The story: Two boys, Rafael (Rickson Tevez) and Gardo (Eduardo Luis), find a wallet in the landfill site from which they make a living as trash pickers. They realise it contains something important, so they rope in friend Rato (Gabriel Weinstein) to help solve clues. Their odd behaviour catches the attention of aid workers Father Juilliard (Martin Sheen) and his assistant Olivia (Rooney Mara), as well as that of dangerous men trying to cover up a secret. Based on the 2010 novel of the same name.
It is a simple idea, executed particularly well here: Make a suspense thriller about young adults, aimed at young adults, based on the world we live in now and a film not set in a future dystopia or a fantasy land of demi-gods and vampires.
There is more than a trace of City Of God (2002) here, but that resemblance is inevitable and slightly unfair. Yes, the film has locations in the same slums, with characters drawn from the same bottom layer of society.
But there have been dozens of films based on the lives of Rio's slum kids since 2002 and every one that reaches Western audiences will be accused of being a rip-off because City is the only reference point for most.
We should just agree that "South American slum drama" is not one film, but a genre, and Trash just happens to be one viewed with film-maker Stephen Daldry's more restrained, British sensibility.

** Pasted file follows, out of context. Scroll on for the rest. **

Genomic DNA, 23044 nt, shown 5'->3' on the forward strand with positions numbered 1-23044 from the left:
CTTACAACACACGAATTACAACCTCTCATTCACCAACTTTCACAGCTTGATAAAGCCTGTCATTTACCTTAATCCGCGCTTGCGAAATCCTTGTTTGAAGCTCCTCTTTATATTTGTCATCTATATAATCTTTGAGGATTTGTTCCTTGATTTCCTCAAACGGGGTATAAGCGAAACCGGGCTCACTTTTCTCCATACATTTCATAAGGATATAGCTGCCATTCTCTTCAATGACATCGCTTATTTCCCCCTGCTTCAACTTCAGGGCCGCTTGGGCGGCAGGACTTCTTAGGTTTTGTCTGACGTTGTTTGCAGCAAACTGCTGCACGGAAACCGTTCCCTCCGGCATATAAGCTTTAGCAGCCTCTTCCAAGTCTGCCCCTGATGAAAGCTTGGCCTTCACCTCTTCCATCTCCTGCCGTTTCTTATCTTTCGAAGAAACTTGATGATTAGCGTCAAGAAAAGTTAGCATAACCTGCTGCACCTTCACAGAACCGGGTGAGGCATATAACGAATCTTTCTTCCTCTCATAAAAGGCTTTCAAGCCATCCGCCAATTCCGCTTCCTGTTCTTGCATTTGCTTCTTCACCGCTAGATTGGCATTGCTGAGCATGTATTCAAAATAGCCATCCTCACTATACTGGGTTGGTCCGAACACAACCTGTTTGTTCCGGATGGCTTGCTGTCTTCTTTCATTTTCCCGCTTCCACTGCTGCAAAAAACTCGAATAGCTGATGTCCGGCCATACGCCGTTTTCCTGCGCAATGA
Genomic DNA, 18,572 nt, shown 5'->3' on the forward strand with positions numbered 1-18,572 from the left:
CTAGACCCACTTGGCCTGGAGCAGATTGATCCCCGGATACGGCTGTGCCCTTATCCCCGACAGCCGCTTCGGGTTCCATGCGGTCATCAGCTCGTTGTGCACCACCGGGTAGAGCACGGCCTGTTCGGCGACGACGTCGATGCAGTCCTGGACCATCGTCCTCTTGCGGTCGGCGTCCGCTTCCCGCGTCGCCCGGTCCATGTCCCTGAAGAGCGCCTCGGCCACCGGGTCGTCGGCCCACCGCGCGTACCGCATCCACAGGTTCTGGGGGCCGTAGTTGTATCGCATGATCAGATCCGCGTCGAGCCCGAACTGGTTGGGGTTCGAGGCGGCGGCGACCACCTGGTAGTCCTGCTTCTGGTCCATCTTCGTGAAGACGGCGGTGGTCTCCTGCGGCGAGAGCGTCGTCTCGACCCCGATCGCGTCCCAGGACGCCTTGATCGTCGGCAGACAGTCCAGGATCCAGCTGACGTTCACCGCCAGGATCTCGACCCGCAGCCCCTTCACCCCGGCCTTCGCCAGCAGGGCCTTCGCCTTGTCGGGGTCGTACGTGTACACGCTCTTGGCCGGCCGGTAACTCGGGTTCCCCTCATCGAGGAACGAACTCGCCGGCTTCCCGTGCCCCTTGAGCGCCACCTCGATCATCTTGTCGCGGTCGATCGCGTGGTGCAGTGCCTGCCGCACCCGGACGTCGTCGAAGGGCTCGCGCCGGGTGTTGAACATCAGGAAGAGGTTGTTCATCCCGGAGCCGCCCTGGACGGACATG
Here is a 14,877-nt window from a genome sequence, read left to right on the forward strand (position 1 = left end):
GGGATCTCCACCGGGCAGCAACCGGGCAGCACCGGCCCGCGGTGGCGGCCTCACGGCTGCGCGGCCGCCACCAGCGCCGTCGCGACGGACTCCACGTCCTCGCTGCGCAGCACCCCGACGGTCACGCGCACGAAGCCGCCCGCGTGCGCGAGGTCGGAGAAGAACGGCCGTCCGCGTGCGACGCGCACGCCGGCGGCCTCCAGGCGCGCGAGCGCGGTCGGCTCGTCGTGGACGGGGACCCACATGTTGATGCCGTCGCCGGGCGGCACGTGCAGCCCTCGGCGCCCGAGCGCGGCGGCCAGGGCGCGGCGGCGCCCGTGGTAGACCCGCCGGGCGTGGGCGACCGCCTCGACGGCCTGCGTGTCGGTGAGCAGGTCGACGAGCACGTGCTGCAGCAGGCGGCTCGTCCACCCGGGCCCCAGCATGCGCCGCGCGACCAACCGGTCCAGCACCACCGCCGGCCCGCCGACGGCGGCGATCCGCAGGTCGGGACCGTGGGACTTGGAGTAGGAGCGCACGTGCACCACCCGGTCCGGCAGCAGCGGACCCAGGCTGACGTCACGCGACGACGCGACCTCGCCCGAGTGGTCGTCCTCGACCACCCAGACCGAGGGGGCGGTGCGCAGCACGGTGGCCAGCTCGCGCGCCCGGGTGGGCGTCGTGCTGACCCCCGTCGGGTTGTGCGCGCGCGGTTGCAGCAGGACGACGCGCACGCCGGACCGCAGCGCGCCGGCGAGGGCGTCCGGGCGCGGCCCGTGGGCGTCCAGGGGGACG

There is a danger that comes with films that deal with social injustice: The worry is that the tone will turn preachy and the characters become ciphers mouthing slogans.
Neither Father Juilliard (Sheen) nor Olivia (Mara) do this. They help, rather than rescue, the boys. The script thankfully avoids the "foreign saviour" trap to make sure the kids are the ones getting themselves into trouble and out of it.
While the story strays into earnest edutainment now and again, it is smart enough to keep the pot boiling with chase scenes.
Daldry keeps the visual interest level high by cutting between footage from a "selfie cam" showing the kids addressing the audience and long, flowing takes that allow audiences to see the underbelly of a city known more for The Girl From Ipanema, rather than the kids from the trash heap.
This article was first published on Dec 31, 2014.
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